But Pusterla says some veterinarians avoid collecting CSF because the procedure can be challenging for the veterinarian and because it’s possible to contaminate the sample with blood on collection. Or, the owner simply might not want to pursue it due to cost or their perception of the procedure.

Some veterinarians can be reluctant to collect CSF, says Pusterla, but “the reality is without that CSF, we can’t confidently rule in or rule out EPM.”

In the meantime, practitioners have developed and presented an alternative way of using ultrasound-guided CSF collection, via the cervical spine, that they claim is safer for veterinarians and potentially easier for them to learn.

The currently favored tests used on serum and CSF work by measuring antibodies to proteins on the outer surface of different strains of S. neurona that trigger the horse’s immune system. The specific tests the consensus statement authors recommended are based on six test comparison studies, none of which compares all of the four commercially available antibody tests to each other or using the same samples, explains Dr. Jennifer Morrow. It should be noted that the four tests differ in how they work and, most importantly, how or if they were validated. She says the serum tests are less accurate, due to low specificity (they’re likely to produce false positives), hence, the recommendation for CSF confirmation and, ideally, a serum:CSF ratio.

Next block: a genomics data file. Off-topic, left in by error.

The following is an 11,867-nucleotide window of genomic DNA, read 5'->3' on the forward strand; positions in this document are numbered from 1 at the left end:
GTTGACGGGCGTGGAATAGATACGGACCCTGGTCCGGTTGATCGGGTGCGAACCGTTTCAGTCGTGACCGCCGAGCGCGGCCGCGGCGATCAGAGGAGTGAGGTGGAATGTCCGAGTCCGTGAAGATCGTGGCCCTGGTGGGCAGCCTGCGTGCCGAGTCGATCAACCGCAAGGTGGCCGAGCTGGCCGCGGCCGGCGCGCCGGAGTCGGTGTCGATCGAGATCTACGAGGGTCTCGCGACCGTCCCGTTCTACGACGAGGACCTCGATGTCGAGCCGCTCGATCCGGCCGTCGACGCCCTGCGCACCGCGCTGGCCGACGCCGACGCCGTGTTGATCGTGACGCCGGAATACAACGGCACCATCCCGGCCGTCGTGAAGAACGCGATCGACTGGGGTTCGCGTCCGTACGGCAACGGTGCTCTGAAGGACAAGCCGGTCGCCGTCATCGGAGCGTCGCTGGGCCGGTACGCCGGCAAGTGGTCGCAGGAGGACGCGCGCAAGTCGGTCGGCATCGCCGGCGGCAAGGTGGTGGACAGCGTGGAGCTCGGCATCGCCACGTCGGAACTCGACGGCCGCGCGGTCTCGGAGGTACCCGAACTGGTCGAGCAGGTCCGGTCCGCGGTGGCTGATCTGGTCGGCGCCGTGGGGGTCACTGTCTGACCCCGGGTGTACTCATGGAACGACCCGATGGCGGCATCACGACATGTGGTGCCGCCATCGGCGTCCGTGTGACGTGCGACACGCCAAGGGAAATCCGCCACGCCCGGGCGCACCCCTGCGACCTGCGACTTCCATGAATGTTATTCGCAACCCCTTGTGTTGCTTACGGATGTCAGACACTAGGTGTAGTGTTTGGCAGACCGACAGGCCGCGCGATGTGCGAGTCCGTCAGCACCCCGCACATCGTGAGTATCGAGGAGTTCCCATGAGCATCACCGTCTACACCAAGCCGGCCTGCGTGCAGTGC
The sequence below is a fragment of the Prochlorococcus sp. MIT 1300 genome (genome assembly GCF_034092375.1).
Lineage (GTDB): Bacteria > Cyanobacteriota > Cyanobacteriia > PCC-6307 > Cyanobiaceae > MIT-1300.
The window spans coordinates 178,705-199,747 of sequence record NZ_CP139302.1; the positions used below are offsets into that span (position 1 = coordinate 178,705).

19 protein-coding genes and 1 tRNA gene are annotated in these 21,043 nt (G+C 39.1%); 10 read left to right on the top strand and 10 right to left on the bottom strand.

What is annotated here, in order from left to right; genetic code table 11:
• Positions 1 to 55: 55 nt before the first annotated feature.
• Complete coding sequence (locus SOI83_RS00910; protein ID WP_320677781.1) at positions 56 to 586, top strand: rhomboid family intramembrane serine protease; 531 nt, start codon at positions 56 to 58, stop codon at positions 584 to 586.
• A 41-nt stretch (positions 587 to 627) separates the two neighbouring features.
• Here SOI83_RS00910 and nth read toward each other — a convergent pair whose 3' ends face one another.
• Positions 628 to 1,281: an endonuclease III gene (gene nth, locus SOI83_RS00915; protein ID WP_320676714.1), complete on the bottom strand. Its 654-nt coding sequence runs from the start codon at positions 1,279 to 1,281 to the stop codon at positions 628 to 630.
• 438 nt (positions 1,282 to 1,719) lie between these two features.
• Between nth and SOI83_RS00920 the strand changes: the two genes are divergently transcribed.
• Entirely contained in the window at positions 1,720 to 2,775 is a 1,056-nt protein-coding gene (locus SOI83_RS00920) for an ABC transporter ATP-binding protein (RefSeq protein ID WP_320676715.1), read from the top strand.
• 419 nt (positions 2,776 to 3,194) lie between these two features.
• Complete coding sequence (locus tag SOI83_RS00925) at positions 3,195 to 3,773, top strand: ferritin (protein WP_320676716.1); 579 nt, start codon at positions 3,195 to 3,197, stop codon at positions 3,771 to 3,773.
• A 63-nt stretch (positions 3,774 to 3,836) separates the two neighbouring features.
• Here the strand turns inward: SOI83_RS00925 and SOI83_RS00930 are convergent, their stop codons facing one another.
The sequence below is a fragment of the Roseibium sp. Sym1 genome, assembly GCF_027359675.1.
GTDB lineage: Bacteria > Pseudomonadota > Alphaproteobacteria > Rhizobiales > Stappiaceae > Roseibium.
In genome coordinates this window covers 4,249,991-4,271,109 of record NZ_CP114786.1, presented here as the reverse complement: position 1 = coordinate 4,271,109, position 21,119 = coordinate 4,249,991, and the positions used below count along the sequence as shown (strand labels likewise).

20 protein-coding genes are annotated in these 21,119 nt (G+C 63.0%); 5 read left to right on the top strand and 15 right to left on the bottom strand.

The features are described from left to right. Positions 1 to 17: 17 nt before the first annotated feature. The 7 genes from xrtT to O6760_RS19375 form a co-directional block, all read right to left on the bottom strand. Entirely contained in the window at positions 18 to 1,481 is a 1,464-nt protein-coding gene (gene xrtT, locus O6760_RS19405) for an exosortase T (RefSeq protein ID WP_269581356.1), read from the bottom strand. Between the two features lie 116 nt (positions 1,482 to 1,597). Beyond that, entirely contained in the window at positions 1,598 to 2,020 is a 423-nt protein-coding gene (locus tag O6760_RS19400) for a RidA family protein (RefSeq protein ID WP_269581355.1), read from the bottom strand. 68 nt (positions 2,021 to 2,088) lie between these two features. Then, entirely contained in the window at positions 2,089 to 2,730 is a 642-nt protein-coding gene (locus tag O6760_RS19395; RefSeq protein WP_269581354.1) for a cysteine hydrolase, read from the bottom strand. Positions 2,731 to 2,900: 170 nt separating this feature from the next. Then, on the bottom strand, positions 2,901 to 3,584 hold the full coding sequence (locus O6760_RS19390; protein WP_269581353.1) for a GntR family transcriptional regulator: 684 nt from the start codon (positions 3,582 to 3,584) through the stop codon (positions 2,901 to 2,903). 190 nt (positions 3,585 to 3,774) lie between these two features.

Jennifer Morrow, PhD,

is co-founder of Equine Diagnostic Solutions, in Lexington, Ky.

Amy Johnson

Amy Johnson, DVM, Dipl. ACVIM (large animal internal medicine, neurology),

is an assistant professor of large animal medicine and neurology in the University of Pennsylvania School of Veterinary Medicine’s New Bolton Center, in Kennett Square.

Dr. Amy Johnson reviewed and collated the six test comparison studies (none performed since 2014)  and concluded that the SAG2, 4/3 ratio seems to be the most accurate from  six studies presented and published so far.
TestLooks ForUsed OnSummary of Conclusions/Comparisons